14. Cruz MJ, Machete M, Menezes G, Rogan E, Silva MA (2018) Estimating common dolphin bycatch in the pole-and-line tuna fishery in the Azores. PeerJ 6:4285CrossRefGoogle Scholar
  15. Danilewicz D, Ott PH, Secchi ER, Andriolo A, Zerbini AN (2013) Occurrence of the Atlantic spotted dolphin, Stenella frontalis, in southern Abrolhos Bank, Brazil. MB Records 6Google Scholar
  16. DeNiro MJ, Epstein S (1978) Influence of diet on the distribution of carbon isotopes in animals. Geochim Cosmochim Acta 42:495–506CrossRefGoogle Scholar
  17. Di Beneditto AM, Ramos RMA, Siciliano S, Santos RA, Bastos G, Fagundesnetto E (2001) Stomach contents of delphinids from Rio de Janeiro, southeastern Brazil. Aquat Mamm 27:24–28Google Scholar
  18. Do Amaral KB, Alvares DJ, Heinzelmann L, Borges-Martins M, Siciliano S, Moreno IB (2015) Ecological niche modeling of Stenella dolphins (Cetartiodactyla: Delphinidae) in the southwestern Atlantic Ocean. J Exp Mar Biol Ecol 472:166–179CrossRefGoogle Scholar
  19. Evans PGH, Teilmann J (2009) Report of ASCOBANS/HELCOM small cetacean population structure workshop. ASCOBANS, Bonn, GermanyGoogle Scholar
  20. Fernandez R, Santos MB, Carrilo M, Tejedor M, Pierce GJ (2009) Stomach contents of cetaceans stranded in the Canary Islands 1996–2006. J Mar Biol Assoc UK 89(5):873–883CrossRefGoogle Scholar
  21. Fontaine MC, Baird SJ, Piry S, Ray N, Tolley KA, Duke S et al (2007) Rise of oceanographic barriers in continuous populations of a cetacean: the genetic structure of harbour porpoises in Old World waters. BMC Biol 5(1):30CrossRefPubMedPubMedCentralGoogle Scholar
  22. Fontaine MC, Tolley KA, Michaux JR, Birkun A, Ferreira M et al (2010) Genetic and historic evidence for climate-driven population fragmentation in a top cetacean predator: the harbour porpoises in European water. Proc R Soc Lond B Biol Sci 277(1695):2829–2837CrossRefGoogle Scholar
  23. Foote AD, Newton J, Piertney SB, Willerslev E, Gilbert MTP (2009) Ecological, morphological and genetic divergence of sympatric North Atlantic killer whale populations. Mol Ecol 18(24):5207–5217CrossRefPubMedGoogle Scholar
  24. Fruet PF, Dalla Rosa L, Genoves RC, Valiati VH, De Freitas TRO, Möller LM (2016) Biopsy darting of common bottlenose dolphins (Tursiops truncatus) in southern Brazil: evaluating effectiveness, short-term responses and wound healing. Lat Am J Aquat Mamm 11(1–2):121–132Google Scholar
  25. Fullard KJ, Early G, Heide-Jørgensen MP, Bloch D, Rosing-Asvid A, Amos W (2000) Population structure of long-finned pilot whales in the North Atlantic: a correlation with sea surface temperature? Mol Ecol 9(7):949–958CrossRefPubMedGoogle Scholar
  26. Geraci JR, Lounsbury VJ (1993) Marine mammals ashore: a field guide for strandings. Texas A and M Sea Grant College Program, pp 304Google Scholar
  27. Giménez J, De Stephanis R, Gauffier P, Esteban R, Verborgh P (2011) Biopsy wound healing in long-finned pilot whales (Globicephala melas). Vet Record 168(4):101CrossRefGoogle Scholar
  28. Giménez J, Gómez-Campos E, Borrell A, Cardona L, Aguilar A (2013) Isotopic evidence of limited exchange between Mediterranean and eastern North Atlantic fin whales. Rapid Com Mass Spectrosc 27(15):1801–1806CrossRefGoogle Scholar
  29. Giménez J, Ramírez F, Almunia J, Forero MG, De Stephanis R (2016) From the pool to the sea: applicable isotope turnover rates and diet to skin discrimination factors for bottlenose dolphins (Tursiops truncatus). J Exp Mar Biol Ecol 475:54–61CrossRefGoogle Scholar
  30. Giménez J, Louis M, Barón E, Ramírez F, Verborgh P et al (2017) Towards the identification of ecological management units: a multidisciplinary approach for the effective management of bottlenose dolphins in the southern Iberian Peninsula. Aquat Cons Mar Fresh Ecosyst 28(1):205–215CrossRefGoogle Scholar
  31. Herzing DL, Elliser CR (2013) Nocturnal feeding of Atlantic spotted dolphins (Stenella frontalis) in the Bahamas. Mar Mammal Sci 30:367–373CrossRefGoogle Scholar
  32. Hobson KA (1998) Tracing origins and migration of wildlife using stable isotopes: a review. Oecologia 120:314–326CrossRefGoogle Scholar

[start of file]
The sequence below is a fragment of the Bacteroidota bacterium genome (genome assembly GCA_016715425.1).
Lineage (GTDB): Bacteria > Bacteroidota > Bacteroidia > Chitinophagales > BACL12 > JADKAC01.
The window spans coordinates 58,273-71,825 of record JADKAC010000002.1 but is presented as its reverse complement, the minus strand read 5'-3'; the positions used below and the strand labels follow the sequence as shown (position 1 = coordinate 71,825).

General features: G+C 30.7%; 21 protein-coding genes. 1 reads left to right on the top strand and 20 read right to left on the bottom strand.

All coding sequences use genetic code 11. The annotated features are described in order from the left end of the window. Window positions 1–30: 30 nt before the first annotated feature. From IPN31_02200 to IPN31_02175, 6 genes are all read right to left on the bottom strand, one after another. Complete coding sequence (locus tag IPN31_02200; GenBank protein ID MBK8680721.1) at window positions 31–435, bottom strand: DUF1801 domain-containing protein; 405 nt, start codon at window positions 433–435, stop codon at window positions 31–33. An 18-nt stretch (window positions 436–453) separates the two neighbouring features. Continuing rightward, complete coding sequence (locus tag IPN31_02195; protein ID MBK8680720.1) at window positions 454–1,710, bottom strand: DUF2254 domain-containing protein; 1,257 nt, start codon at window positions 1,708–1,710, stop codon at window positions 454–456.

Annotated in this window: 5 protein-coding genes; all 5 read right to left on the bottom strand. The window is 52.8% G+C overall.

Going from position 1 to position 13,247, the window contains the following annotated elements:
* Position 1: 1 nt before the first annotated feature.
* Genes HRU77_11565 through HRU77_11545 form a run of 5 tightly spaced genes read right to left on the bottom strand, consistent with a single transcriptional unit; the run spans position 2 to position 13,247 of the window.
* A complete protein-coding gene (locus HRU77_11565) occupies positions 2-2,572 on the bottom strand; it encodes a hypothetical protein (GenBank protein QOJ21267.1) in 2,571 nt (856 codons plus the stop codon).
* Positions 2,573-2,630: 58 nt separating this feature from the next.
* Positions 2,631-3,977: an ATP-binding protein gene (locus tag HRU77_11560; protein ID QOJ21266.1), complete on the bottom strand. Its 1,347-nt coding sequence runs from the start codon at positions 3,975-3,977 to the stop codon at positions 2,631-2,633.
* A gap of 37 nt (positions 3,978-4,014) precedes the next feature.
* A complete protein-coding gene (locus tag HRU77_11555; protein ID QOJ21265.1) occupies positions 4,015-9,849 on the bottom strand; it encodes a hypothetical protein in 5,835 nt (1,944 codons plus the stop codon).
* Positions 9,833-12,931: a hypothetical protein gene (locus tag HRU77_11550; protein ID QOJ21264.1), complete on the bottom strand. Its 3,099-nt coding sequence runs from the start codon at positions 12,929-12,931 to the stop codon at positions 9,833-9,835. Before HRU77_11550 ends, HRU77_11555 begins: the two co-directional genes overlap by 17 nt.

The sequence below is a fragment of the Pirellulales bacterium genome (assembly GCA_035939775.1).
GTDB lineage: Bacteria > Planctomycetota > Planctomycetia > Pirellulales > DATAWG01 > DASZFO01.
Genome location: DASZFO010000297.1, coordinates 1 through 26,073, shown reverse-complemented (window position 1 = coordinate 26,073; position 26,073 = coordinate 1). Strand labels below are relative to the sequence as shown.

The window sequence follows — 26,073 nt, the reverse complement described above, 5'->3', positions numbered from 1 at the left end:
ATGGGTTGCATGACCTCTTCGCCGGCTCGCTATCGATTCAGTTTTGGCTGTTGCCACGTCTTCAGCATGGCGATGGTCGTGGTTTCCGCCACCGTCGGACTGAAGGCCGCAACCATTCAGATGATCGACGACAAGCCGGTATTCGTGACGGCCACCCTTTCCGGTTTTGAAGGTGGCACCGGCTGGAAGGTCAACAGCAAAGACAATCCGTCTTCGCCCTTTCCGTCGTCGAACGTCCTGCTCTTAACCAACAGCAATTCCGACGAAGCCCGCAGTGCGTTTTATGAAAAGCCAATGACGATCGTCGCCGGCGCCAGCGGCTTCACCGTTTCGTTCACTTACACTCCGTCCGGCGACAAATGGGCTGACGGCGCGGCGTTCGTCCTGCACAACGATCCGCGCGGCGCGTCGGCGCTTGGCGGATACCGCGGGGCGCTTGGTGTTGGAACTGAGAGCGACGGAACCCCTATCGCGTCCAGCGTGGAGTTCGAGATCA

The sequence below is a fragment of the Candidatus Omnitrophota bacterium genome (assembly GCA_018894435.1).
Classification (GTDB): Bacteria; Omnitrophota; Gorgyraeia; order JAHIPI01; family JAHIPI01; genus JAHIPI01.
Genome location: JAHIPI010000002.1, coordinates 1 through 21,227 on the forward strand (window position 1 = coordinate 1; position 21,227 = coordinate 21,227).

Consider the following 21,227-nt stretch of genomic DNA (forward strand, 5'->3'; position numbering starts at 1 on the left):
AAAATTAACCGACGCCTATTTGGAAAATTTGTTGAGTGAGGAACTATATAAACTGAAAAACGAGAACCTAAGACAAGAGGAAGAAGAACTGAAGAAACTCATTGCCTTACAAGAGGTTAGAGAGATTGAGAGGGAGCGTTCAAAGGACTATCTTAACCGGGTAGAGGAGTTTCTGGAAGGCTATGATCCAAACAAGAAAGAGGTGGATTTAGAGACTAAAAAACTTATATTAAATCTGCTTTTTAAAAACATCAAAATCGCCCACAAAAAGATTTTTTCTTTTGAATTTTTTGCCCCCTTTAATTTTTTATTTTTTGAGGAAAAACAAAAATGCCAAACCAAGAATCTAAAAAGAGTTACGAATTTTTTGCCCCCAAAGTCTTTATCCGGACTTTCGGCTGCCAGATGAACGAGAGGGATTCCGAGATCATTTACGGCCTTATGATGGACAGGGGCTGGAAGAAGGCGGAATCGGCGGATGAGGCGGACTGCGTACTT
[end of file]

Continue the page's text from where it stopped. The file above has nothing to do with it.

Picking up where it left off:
33. Hobson KA, Clark RG (1992) Assessing avian diets using stable isotopes I: turnover of 13C in tissues. Condor 94(1):181–188CrossRefGoogle Scholar
  34. ICES (2014) Report of the working group on marine mammals (WGMME), 10–13, Woods Hole, Massachusetts, USA. ICES CM 2014/ACOM:27, 234 ppGoogle Scholar
  35. Jefferson TA, Webber MA, Pitman RL (eds) (2008) Marine mammals of the world. A comprehensive guide to their identification. Academic Press, London, p 73Google Scholar
  36. Kowarski KA, Augusto JF, Frasier TR, Whitehead H (2014) Effects of remote biopsy sampling on long-finned pilot whales (Globicephala melas) in Nova Scotia. Aquat Mamm 40(2):117–125CrossRefGoogle Scholar
  37. Krützen M, Barre LM, Möller LM, Heithaus MR, Simms C, Sherwin WB (2002) A biopsy system for small cetaceans: darting success and wound healing in Tursiops spp. Mar Mamm Sci 18:863–878CrossRefGoogle Scholar
  38. Kuiken T, Hartmann M (1991) Proceedings of the first European Cetacean Society workshop on ‘Cetacean pathology: dissection techniques and tissue sampling’. ECS Newslett 17:1–39Google Scholar
  39. Lopes XM, Santos MCdO, Silva ED, Bassoi M, Santos RAD (2012) Feeding habits of the atlantic spotted dolphin, Stenella frontalis, in southeastern Brazil. Braz J Oceanogr 60(2):189–198CrossRefGoogle Scholar
  40. Lyrholm T, Leimar O, Johanneson B, Gyllensten U (1999) Sex–biased dispersal in sperm whales: contrasting mitochondrial and nuclear genetic structure of global populations. Proc R Soc Lond B Biol Sci 266(1417):347–354CrossRefGoogle Scholar
  41. McMahon KW, Hamady LL, Thorrold SR (2013) A review of ecogeochemistry approaches to estimating movements of marine animals. Limnol Oceanogr 58(2):697–714CrossRefGoogle Scholar
  42. Melo CLL, Santos RA, Bassoi M, Araújo AC, Lailson-Brito J, Dorneles PR, Azevedo AF (2010) Feeding habits of delphinids (Mammalia: Cetacea) from Rio de Janeiro State, Brazil. J Mar Biol Assoc UK 90(8):1509–1515CrossRefGoogle Scholar
  43. Méndez-Fernandez P, Taniguchi S, Santos MCdO, Cascão I, Quérouil S et al (2018) Contamination status by persistent organic pollutants of the Atlantic spotted dolphin (Stenella frontalis) at the metapopulation level. Environ Poll 236:785–794CrossRefGoogle Scholar
  44. Mesa-Gutiérrez R, Barragán-Barrera D, Chávez-Carreño D, Farías-Curtidor N, Caballero S (2015) Population structure of the Atlantic spotted dolphin (Stenella frontalis) in the Caribbean. MsC thesis, Universidad de los andes, ColombiaGoogle Scholar
  45. Moreno IB, Zerbini A, Danilewicz D, Santos MCdO, Simões-Lopes PC et al (2005) Distribution and habitat characteristics of dolphins of the genus Stenella (Cetacea: Delphinidae) in the Southwest Atlantic Ocean. Mar Ecol Prog Ser 300:229–240CrossRefGoogle Scholar